Female Genital Mutilation/Female Circumcision Reference Card for Health Care Providers

What is female genital mutilation or female circumcision?

It is ritualistic cutting of female genitals for nonmedical reasons. This practice is more commonly known as "cutting" or Female Circumcision (FC). It is generally performed by traditional practitioners or family members, not medical professionals. The most severe form involves sealing the vagina, leaving only a small opening for urination and menstruation.

The World Health Organization (WHO) defines and classifies these procedures as follows:

  • Type I Partial or total removal of the clitoris and/or its prepuce. Known as 'clitoridectomy'.
  • Type II Partial or total removal of the clitoris and labia minora. May or may not include excision of the labia majora. Known as 'excision'.
  • Type III The most severe form. Narrowing the vaginal orifice by cutting the labia minora and/or labia majora and placing them side by side. This creates a seal with a small opening for urine and menstrual blood to escape. May or may not involve removal of the clitoris. Known as an 'infibulation' or 'pharaonic type circumcision'.
  • Type IV All other harm to female genitalia for nonmedical purposes. Consists of pricking, piercing, stretching, cutting or cauterization of the clitoris. Includes introducing corrosive substances into the vagina. Known as 'unclassified'.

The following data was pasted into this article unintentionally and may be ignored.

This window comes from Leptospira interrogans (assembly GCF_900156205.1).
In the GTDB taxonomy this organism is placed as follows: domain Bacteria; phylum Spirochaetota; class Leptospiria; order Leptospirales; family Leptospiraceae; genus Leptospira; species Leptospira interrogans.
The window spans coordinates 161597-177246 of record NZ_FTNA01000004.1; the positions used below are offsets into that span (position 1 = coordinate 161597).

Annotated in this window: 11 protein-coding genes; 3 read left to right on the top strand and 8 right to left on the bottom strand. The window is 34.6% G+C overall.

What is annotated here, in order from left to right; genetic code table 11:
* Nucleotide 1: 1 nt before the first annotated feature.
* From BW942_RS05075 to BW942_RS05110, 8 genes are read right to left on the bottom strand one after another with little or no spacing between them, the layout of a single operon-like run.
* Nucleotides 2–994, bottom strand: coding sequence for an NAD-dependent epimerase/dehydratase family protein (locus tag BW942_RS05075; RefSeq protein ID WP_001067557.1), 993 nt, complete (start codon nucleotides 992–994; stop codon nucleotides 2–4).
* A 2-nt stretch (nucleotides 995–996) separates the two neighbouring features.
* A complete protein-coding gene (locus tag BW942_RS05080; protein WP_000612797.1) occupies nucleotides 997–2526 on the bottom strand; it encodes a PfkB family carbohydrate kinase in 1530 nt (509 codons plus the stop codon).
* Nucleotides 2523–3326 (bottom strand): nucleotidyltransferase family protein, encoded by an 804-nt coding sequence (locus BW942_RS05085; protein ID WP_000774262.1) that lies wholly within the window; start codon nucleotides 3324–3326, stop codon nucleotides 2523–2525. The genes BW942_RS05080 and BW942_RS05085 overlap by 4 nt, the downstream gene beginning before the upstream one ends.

Physicians are not obligated to perform circumcision or reinfibulation for women older than 18 years.

Communication Guidelines and Physician Obligations

The health care provider has the opportunity to successfully treat and educate women by providing accurate information and a positive health care experience. Also, in 1995, the American College of Obstetricians and Gynecologists (ACOG) stated that there is no scientific basis for the practice of female circumcision. ACOG, WHO, the American Medical Association and many other professional organizations oppose all forms of medically unnecessary surgical modification of the female genitalia. To accomplish this, an open dialogue must occur between health care provider and patient:

  • It's more appropriate to use the term "cutting," or "Female Circumcision" as it is more commonly known, rather than "Female Genital Mutilation".
  • Speak slowly and use simple, accurate terms.
  • Use pictures and diagrams when possible.